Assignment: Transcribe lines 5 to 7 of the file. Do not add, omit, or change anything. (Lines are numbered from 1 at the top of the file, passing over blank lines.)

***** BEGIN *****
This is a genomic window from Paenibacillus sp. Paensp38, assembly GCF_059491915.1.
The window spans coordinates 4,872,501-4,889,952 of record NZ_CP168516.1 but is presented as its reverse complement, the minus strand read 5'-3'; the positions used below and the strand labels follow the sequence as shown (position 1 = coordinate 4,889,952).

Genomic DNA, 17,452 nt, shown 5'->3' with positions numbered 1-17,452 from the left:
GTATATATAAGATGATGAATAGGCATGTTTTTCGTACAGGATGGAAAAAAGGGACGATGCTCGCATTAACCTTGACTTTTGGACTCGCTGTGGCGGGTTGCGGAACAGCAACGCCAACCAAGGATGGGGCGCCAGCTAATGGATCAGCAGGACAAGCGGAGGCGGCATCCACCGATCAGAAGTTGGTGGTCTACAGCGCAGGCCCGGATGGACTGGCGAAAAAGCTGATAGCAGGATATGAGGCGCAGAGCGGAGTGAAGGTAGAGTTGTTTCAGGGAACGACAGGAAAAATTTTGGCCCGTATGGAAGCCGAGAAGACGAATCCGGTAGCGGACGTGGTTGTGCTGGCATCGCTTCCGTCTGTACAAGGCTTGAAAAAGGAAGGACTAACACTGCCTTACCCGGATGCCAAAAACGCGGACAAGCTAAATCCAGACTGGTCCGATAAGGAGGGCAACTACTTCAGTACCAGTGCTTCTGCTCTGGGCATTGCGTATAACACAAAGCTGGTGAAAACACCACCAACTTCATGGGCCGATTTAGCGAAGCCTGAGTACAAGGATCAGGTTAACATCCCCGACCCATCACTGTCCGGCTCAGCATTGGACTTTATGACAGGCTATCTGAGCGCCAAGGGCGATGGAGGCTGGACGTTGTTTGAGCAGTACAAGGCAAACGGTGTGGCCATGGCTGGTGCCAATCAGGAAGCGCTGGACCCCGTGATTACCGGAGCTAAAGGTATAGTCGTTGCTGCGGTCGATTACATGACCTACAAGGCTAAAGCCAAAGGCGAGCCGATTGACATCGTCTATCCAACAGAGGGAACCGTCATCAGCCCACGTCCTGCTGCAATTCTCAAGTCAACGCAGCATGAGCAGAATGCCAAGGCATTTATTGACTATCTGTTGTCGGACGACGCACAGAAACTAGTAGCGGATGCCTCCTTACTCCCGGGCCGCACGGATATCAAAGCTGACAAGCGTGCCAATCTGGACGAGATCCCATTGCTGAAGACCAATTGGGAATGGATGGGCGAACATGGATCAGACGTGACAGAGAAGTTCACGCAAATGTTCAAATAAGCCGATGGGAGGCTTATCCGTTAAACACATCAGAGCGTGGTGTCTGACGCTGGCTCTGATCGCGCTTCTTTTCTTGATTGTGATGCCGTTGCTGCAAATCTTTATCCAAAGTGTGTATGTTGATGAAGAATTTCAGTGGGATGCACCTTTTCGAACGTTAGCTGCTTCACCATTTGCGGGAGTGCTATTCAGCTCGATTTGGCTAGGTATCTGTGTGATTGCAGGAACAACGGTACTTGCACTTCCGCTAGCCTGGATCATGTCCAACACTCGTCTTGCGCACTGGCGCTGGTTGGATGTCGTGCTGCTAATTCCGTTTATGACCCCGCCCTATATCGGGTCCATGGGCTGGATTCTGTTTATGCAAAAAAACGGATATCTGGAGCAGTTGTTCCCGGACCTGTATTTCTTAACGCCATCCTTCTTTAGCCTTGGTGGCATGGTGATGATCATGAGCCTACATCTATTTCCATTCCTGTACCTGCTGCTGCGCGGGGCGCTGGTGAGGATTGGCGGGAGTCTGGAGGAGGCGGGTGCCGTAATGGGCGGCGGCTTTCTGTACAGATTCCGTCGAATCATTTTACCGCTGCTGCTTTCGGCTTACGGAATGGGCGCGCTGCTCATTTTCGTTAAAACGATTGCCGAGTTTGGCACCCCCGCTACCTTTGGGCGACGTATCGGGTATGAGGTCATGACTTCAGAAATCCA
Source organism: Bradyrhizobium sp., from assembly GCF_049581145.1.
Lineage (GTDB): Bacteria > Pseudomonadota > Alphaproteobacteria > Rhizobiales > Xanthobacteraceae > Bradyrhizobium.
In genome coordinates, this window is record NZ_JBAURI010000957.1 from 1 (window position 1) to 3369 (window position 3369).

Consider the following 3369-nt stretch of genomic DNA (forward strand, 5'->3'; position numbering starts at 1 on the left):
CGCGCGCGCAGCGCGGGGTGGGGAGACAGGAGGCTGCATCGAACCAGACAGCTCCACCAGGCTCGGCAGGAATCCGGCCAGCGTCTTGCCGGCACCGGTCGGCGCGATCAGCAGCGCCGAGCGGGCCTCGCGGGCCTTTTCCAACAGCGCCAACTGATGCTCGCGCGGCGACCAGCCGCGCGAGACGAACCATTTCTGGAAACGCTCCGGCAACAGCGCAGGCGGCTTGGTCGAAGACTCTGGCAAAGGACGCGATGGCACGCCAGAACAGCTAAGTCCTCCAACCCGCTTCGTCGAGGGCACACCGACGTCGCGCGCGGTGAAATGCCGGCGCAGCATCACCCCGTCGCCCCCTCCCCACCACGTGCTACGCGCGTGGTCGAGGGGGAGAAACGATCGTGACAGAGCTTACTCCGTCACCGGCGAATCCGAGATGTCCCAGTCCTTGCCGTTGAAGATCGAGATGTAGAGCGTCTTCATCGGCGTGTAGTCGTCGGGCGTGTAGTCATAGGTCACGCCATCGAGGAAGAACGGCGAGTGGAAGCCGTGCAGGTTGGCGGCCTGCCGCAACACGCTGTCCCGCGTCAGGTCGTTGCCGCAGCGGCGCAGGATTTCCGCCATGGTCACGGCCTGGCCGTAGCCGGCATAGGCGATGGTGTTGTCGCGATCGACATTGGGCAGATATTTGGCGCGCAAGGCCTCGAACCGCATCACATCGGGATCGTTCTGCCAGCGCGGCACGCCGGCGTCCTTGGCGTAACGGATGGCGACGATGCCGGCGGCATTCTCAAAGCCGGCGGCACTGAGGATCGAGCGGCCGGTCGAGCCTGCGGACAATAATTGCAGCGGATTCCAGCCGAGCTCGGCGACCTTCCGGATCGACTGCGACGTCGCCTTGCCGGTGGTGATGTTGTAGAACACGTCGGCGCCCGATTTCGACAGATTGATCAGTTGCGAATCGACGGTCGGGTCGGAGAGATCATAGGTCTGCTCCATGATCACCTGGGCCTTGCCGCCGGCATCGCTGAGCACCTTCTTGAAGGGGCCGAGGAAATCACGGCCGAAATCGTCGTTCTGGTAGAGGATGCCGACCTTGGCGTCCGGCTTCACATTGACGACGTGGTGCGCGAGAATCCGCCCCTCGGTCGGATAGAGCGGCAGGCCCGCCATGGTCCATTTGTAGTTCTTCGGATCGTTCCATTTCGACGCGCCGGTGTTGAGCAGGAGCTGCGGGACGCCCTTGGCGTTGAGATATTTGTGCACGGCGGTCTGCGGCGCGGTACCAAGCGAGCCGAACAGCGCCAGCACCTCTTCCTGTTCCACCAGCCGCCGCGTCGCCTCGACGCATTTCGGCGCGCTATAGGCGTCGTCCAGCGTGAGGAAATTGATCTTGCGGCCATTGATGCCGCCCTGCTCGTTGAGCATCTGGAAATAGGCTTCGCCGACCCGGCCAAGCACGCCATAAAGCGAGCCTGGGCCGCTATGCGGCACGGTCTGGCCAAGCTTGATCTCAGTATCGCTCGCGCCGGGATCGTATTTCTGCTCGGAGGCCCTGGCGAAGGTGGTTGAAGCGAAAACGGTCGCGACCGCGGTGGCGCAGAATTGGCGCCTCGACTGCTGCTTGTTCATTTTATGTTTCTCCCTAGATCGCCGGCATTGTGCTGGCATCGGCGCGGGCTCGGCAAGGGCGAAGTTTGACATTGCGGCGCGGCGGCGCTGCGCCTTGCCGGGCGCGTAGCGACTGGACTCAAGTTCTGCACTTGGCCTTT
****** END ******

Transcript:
Source organism: Bradyrhizobium sp., from assembly GCF_049581145.1.
Lineage (GTDB): Bacteria > Pseudomonadota > Alphaproteobacteria > Rhizobiales > Xanthobacteraceae > Bradyrhizobium.
In genome coordinates, this window is record NZ_JBAURI010000957.1 from 1 (window position 1) to 3369 (window position 3369).